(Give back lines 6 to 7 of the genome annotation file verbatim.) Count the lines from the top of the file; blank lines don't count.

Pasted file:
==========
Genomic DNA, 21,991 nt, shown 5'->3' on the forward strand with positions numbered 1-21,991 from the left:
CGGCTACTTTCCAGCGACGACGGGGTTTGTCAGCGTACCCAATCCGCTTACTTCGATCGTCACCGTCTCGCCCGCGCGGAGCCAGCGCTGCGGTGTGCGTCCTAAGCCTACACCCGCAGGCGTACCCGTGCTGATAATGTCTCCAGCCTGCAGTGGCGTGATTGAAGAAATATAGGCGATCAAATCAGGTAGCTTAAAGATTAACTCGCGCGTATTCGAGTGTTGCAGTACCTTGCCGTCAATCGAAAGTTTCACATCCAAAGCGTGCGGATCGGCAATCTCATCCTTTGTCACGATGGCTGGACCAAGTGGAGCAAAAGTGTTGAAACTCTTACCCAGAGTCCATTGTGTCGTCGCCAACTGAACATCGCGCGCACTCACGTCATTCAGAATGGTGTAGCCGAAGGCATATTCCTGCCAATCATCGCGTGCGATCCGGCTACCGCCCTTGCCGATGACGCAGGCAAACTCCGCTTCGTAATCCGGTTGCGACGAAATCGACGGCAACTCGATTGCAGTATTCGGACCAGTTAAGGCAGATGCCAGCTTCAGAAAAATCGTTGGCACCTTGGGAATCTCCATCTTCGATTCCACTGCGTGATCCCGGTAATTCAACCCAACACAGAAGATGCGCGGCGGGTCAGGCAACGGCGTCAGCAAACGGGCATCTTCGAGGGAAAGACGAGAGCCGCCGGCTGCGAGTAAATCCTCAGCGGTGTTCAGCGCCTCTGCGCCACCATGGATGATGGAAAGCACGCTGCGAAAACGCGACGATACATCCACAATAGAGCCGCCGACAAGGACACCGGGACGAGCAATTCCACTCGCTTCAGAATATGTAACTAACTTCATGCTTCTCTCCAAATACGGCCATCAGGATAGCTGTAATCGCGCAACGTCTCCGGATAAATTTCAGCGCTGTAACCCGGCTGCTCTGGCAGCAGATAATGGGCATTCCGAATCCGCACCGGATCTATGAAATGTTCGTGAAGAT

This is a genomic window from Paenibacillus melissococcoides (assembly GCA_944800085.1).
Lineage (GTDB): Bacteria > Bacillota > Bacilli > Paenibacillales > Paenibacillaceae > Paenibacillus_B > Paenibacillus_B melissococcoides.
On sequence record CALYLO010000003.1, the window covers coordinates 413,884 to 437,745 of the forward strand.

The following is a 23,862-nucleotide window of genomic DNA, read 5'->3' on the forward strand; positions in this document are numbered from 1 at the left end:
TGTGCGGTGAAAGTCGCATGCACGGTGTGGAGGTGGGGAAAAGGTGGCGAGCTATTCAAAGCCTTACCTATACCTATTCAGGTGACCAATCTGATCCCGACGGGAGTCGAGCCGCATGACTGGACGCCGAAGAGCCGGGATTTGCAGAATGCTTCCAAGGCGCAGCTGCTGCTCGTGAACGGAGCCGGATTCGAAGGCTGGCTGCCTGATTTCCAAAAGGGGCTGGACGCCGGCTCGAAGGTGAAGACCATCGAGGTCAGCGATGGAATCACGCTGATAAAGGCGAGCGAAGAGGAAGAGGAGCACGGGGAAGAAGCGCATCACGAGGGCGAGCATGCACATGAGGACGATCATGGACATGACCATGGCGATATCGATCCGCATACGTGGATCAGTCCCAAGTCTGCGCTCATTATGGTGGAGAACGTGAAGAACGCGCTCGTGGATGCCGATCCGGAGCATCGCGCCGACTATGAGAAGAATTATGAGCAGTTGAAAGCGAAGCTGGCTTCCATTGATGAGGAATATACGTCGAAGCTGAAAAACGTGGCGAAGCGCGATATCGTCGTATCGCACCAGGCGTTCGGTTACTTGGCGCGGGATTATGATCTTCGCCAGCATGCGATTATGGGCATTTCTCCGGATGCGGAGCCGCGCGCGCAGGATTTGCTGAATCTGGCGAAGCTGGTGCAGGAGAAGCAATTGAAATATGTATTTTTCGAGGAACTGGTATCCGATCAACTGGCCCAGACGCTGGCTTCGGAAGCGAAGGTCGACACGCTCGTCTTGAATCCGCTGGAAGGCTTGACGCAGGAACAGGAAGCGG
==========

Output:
The following is a 23,862-nucleotide window of genomic DNA, read 5'->3' on the forward strand; positions in this document are numbered from 1 at the left end:
TGTGCGGTGAAAGTCGCATGCACGGTGTGGAGGTGGGGAAAAGGTGGCGAGCTATTCAAAGCCTTACCTATACCTATTCAGGTGACCAATCTGATCCCGACGGGAGTCGAGCCGCATGACTGGACGCCGAAGAGCCGGGATTTGCAGAATGCTTCCAAGGCGCAGCTGCTGCTCGTGAACGGAGCCGGATTCGAAGGCTGGCTGCCTGATTTCCAAAAGGGGCTGGACGCCGGCTCGAAGGTGAAGACCATCGAGGTCAGCGATGGAATCACGCTGATAAAGGCGAGCGAAGAGGAAGAGGAGCACGGGGAAGAAGCGCATCACGAGGGCGAGCATGCACATGAGGACGATCATGGACATGACCATGGCGATATCGATCCGCATACGTGGATCAGTCCCAAGTCTGCGCTCATTATGGTGGAGAACGTGAAGAACGCGCTCGTGGATGCCGATCCGGAGCATCGCGCCGACTATGAGAAGAATTATGAGCAGTTGAAAGCGAAGCTGGCTTCCATTGATGAGGAATATACGTCGAAGCTGAAAAACGTGGCGAAGCGCGATATCGTCGTATCGCACCAGGCGTTCGGTTACTTGGCGCGGGATTATGATCTTCGCCAGCATGCGATTATGGGCATTTCTCCGGATGCGGAGCCGCGCGCGCAGGATTTGCTGAATCTGGCGAAGCTGGTGCAGGAGAAGCAATTGAAATATGTATTTTTCGAGGAACTGGTATCCGATCAACTGGCCCAGACGCTGGCTTCGGAAGCGAAGGTCGACACGCTCGTCTTGAATCCGCTGGAAGGCTTGACGCAGGAACAGGAAGCGG